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Wightbred

Explorer
In RPGing, I think it's a big deal who gets to decide what descriptions of the PCs' actions are true, and how.
I totally agree. The Czege Principle ("When one person is the author of both the character's adversity and its resolution, play isn't fun.") means that the authoring of scene framing, adversity, action and result need to be shared around to keep the game fun.

A GM could set the scene - but not always. There are games like Hillfolk where anyone can set a scene, and games like Wrath and Glory and D&D 5e where spending points can add things to scenes.

A GM could choose the adversity - but not always. There are games where other players can add adversity to rolls such as Danger Patrol.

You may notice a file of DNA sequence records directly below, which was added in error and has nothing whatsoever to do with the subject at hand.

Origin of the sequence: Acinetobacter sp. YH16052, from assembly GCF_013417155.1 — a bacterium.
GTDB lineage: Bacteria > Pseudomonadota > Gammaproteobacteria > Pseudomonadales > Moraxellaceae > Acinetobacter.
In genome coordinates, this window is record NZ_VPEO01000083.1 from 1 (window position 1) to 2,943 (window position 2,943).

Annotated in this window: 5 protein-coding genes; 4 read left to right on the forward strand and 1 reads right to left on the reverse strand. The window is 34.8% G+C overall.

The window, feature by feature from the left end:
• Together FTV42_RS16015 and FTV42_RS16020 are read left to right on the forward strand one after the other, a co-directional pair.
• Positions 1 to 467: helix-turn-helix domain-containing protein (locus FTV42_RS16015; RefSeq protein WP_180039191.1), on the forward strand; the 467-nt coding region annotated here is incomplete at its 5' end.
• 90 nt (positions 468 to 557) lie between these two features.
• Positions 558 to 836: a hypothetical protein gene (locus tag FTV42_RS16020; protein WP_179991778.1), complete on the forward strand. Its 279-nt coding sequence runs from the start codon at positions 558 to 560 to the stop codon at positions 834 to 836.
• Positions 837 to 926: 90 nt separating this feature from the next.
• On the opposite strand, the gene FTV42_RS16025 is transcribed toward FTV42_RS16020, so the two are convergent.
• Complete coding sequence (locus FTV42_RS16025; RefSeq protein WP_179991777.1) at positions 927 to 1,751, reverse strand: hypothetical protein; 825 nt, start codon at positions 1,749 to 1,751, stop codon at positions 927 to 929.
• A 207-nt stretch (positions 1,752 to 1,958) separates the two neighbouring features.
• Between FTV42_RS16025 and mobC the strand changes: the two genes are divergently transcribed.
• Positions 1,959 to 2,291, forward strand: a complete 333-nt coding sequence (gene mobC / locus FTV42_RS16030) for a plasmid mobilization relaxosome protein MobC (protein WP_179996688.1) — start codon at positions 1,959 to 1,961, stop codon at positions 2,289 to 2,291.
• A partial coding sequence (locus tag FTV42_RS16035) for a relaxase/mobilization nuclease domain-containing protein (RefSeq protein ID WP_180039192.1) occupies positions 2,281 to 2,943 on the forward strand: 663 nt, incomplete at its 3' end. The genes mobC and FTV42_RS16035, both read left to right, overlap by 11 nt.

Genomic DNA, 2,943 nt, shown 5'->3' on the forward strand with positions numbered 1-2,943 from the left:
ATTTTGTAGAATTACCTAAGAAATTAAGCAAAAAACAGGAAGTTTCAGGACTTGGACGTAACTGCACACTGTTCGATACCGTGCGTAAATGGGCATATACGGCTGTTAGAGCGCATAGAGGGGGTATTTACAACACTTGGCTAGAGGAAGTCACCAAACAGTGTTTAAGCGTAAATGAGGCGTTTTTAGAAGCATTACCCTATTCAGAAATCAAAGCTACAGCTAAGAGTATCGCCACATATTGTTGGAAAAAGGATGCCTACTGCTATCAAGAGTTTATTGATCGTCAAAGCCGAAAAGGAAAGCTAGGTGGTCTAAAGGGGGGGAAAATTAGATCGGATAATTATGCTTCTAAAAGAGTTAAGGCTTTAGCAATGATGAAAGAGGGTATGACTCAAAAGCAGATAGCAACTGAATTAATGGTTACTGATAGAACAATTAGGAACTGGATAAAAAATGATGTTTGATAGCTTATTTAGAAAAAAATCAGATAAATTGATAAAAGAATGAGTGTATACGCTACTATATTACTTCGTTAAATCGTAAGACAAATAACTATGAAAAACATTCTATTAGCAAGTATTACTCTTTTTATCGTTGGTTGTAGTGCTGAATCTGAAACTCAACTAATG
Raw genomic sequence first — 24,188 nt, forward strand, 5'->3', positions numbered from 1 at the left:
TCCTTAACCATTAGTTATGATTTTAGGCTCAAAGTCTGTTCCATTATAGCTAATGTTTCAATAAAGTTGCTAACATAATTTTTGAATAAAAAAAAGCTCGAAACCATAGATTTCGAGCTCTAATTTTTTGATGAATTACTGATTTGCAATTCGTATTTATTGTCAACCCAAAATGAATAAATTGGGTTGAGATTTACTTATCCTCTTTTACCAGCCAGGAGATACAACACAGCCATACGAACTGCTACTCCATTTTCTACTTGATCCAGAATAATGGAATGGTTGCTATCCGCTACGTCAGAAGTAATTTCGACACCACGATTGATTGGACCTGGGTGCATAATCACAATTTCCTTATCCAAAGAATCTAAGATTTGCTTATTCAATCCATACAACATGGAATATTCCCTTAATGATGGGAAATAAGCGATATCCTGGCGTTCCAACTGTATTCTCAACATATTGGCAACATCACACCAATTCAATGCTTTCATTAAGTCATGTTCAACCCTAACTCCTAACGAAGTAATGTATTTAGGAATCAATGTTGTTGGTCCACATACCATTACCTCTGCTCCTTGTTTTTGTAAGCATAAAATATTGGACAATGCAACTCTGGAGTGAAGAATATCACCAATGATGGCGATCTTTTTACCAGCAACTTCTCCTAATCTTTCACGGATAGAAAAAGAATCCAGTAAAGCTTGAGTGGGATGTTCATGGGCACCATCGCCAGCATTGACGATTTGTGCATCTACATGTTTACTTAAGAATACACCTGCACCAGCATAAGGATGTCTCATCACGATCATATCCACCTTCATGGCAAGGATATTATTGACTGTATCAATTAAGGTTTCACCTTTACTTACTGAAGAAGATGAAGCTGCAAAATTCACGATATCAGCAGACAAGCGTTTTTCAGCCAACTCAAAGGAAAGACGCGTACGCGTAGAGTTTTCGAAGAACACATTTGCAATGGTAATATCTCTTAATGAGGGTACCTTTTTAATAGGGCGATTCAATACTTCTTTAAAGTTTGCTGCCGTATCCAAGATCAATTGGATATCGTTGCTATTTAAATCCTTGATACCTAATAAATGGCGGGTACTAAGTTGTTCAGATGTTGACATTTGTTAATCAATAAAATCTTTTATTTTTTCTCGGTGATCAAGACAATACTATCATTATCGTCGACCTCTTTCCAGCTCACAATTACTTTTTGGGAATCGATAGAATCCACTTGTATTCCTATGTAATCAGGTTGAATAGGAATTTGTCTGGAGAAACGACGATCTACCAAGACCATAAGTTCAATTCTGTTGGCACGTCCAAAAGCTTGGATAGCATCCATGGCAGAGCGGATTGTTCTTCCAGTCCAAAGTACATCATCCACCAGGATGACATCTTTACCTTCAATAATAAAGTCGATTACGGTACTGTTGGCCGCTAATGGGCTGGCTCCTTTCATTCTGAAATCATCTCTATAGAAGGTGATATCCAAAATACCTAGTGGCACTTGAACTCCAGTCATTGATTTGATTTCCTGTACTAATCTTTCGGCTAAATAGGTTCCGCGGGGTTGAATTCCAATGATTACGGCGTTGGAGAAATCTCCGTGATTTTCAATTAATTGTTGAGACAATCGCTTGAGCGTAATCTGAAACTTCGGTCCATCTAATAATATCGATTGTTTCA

A non-GM player could choose the action a character makes - but not always. There are situations in D&D where a DM might say ‘your character can’t do that because they are charmed’.

A GM could choose the result - but not always. There are games where you roll to see who narrates the outcome, like John Wick’s Blood and Honor, where a player can win and choose to narrate their character failing.

in addition, any GM might rule that winking to impress someone is irrelevant and so allow it, or is important and require a resolution irrespective of the rules of the game. This is down to factors like the preference of the table, how late in the night it is, etc.

Since playing PbtA and Blades games I have become enamoured with the way these games cleverly move authorship around, and we have ported this concept successfully into the way we play more ‘commercial’ games. I recommend Vincent Baker’s Anyway blog as a great place to read interesting ideas on games as conversations and authorship - although my simple summary is not doing it justice.

We are living in a golden age of RPGs, where there are options to support many styles of play. Have fun with yours!